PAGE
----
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Articles by Fujiko Sunaga
Total Records ( 4 ) for Fujiko Sunaga
  Gabriel O. Aboge , Honglin Jia , Mohamad A. Terkawi , Youn-Kyoung Goo , Yoshifumi Nishikawa , Fujiko Sunaga , Kuzuhiko Namikawa , Naotoshi Tsuji , Ikuo Igarashi , Hiroshi Suzuki , Kozo Fujisaki and Xuenan Xuan
  Dihydrofolate reductase-thymidylate synthase (DHFR-TS) is a well-validated antifolate drug target in certain pathogenic apicomplexans, but not in the genus Babesia, including Babesia gibsoni. Therefore, we isolated, cloned, and expressed the wild-type B. gibsoni dhfr-ts gene in Escherichia coli and evaluated the inhibitory effect of antifolates on its enzyme activity, as well as on in vitro parasite growth. The full-length gene consists of a 1,548-bp open reading frame encoding a 58.8-kDa translated peptide containing DHFR and TS domains linked together in a single polypeptide chain. Each domain contained active-site amino acid residues responsible for the enzymatic activity. The expressed soluble recombinant DHFR-TS protein was approximately 57 kDa after glutathione S-transferase (GST) cleavage, similar to an approximately 58-kDa native enzyme identified from the parasite merozoite. The non-GST fusion recombinant DHFR enzyme revealed Km values of 4.70 ± 0.059 (mean ± standard error of the mean) and 9.75 ± 1.64 µM for dihydrofolic acid (DHF) and NADPH, respectively. Methotrexate was a more-potent inhibitor of the enzymatic activity (50% inhibition concentration [IC50] = 68.6 ± 5.20 nM) than pyrimethamine (IC50 = 55.0 ± 2.08 µM) and trimethoprim (IC50 = 50 ± 12.5 µM). Moreover, the antifolates' inhibitory effects on DHFR enzyme activity paralleled their inhibition of the parasite growth in vitro, indicating that the B. gibsoni DHFR could be a model for studying antifolate compounds as potential drug candidates. Therefore, the B. gibsoni DHFR-TS is a molecular antifolate drug target.
  Ken Onda , Chikako Noda , Kazue Nakamura , Reiichiro Sato , Hideharu Ochiai , Sachiko Arai , Hiroo Madarame , Kazuhiro Kawai and Fujiko Sunaga
  Background: This study investigated changes in the blood acid-base balance to determine the effects of Lactated Ringer’s Solution (LRS) administration in a steer with liver damage caused by carbon tetrachloride (CCl4) administration and in a cow with a fatty liver caused by a parturient negative energy balance. Materials and Methods: The LRS was administered to the CCl4 steer before CCl4 administration and 2, 7 and 11 days after CCl4 administration. The fatty liver cow and a group of control cows were administered LRS once. The initiation of LRS infusion was designated time-point 0. Venous blood samples were collected periodically from time-point 0-360 min thereafter and parameters related to the acid-base balance were measured. Results: On day 2, blood pH of the CCl4 steer before LRS administration was 7.26 but it gradually increased after the initiation of LRS administration, before ultimately recovering to within the normal reference range. The HCO3– levels decreased transiently just after the administration of LRS on day 7, then rapidly returned normal. Despite the fatty liver cow having severe fat infiltration, there were no substantial differences in parameters related to the blood acid-base balance between the fatty liver cow and the control cows, after LRS administration. Conclusion: Even in a steer suffering from liver damage caused by CCl4 administration, lactate was metabolised in the liver and worked as an alkaliser. Therefore, LRS may be a safe extracellular replacement solution when administered at the recommended flow rate and dose (20 mL kg–1 h–1 and 30 mL kg–1, respectively) to dairy cows in clinics.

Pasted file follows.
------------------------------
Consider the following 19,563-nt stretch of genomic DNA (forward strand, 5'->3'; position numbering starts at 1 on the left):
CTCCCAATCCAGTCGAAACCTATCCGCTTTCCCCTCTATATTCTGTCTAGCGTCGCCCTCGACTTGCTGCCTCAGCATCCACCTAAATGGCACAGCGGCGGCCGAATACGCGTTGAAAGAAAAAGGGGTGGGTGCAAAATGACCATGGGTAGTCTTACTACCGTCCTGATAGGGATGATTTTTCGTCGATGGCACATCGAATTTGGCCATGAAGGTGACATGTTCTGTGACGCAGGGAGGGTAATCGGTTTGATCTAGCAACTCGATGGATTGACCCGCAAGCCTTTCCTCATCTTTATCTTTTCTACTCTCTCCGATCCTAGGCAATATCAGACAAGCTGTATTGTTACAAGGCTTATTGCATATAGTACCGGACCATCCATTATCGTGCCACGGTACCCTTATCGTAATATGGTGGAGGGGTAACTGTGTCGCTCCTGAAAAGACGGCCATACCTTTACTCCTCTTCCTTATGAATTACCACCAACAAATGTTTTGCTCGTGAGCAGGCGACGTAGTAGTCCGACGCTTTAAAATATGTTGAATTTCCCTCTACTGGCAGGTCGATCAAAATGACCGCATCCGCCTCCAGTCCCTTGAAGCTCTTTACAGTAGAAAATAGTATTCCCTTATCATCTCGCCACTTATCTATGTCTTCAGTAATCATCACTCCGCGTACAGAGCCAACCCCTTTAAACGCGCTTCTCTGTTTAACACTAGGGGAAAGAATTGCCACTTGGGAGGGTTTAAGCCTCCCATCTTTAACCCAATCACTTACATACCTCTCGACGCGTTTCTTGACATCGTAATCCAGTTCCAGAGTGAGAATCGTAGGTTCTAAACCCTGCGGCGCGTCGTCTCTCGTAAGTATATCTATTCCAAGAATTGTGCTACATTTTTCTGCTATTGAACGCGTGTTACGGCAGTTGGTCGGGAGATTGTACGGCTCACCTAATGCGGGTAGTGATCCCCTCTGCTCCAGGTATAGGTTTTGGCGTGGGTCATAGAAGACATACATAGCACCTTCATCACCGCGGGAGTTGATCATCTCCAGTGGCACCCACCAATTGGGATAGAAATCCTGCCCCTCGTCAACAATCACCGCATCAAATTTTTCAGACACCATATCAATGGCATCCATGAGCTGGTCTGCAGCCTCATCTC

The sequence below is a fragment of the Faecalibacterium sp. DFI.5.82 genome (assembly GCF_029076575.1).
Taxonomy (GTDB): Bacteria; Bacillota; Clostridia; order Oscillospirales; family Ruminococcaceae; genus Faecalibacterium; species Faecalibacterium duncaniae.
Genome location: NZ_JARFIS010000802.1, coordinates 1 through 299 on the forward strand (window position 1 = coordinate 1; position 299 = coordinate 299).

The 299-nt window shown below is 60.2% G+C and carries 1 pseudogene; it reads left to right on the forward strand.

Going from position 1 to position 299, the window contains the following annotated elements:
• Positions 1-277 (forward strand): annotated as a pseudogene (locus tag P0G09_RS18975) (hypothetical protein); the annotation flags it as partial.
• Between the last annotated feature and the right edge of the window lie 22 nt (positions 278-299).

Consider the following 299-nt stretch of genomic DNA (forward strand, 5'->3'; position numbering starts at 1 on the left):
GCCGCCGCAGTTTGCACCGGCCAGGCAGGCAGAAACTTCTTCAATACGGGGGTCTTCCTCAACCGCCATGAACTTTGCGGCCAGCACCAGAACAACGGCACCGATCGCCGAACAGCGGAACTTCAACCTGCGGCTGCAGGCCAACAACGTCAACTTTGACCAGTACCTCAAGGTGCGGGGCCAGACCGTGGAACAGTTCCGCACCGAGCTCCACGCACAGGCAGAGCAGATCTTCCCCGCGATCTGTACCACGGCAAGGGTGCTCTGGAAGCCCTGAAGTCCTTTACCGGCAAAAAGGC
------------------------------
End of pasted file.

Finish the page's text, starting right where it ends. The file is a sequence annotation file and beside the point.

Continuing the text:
Sachiko Arai , Keiji Takahashi , Fujiko Sunaga and Seigo Itoh
  Leg weakness is a regressive locomotory disease associated with osteochondrosis and osteoarthritis. However, there are no marked clinical symptoms and it is difficult to evaluate the prognosis or make a diagnosis before death. In humans joint markers to measure cartilage substances in blood are utilized. In particular, keratan sulfate specifically exists in cartilage. This parameter has been measured in dogs and horses. However, no study has reported measurement in pigs. Furthermore, age-/breed-related or gender differences are unclear. In this study, reserachers clarified the hemodynamics of keratan sulfate in pigs and confirmed that the keratan sulfate level decreased when leg weakness was clinically observed in the sow and growing pigs for breeding. In sows the blood level of keratan sulfate decreased to about 1/10 of that in piglets. This was possibly because a pig-specific breeding form with the stall was employed in sows affecting articular movement and reducing cartilage metabolism.
  Seigo Itoh , Maiko Watabnabe , Sachiko Arai , Fujiko Sunaga and Sugita- Konishi
  The emetic toxicities of deoxynivalenol and its acetyl derivatives were examined using house musk shrews (Suncus murinus). Emesis was observed after the oral administration of these toxins at doses ranging from 0-40 mg kg-1 B.W. The Effective Dose (ED) causing emesis was calculated using the Probit Method. The ED 50 of deoxynivalenol, 3-acetylnivalenol and 15-acetylnivalenol was 3.85, 0.87 and 8.85 mg kg-1 B.W., respectively. The results show that the emetic toxicity of 3-acetylnivalenol is 10 times higher than that of deoxynivalenol or 15-acetyl deoxynivalenol. Even though, acetyl deoxynivalenol has been determined to exhibit equivalent toxicity to deoxynivalenol by the FAO/WHO Joint Food Additives Committee, the different responses of acute emetic toxicity should, therefore be taken into account.
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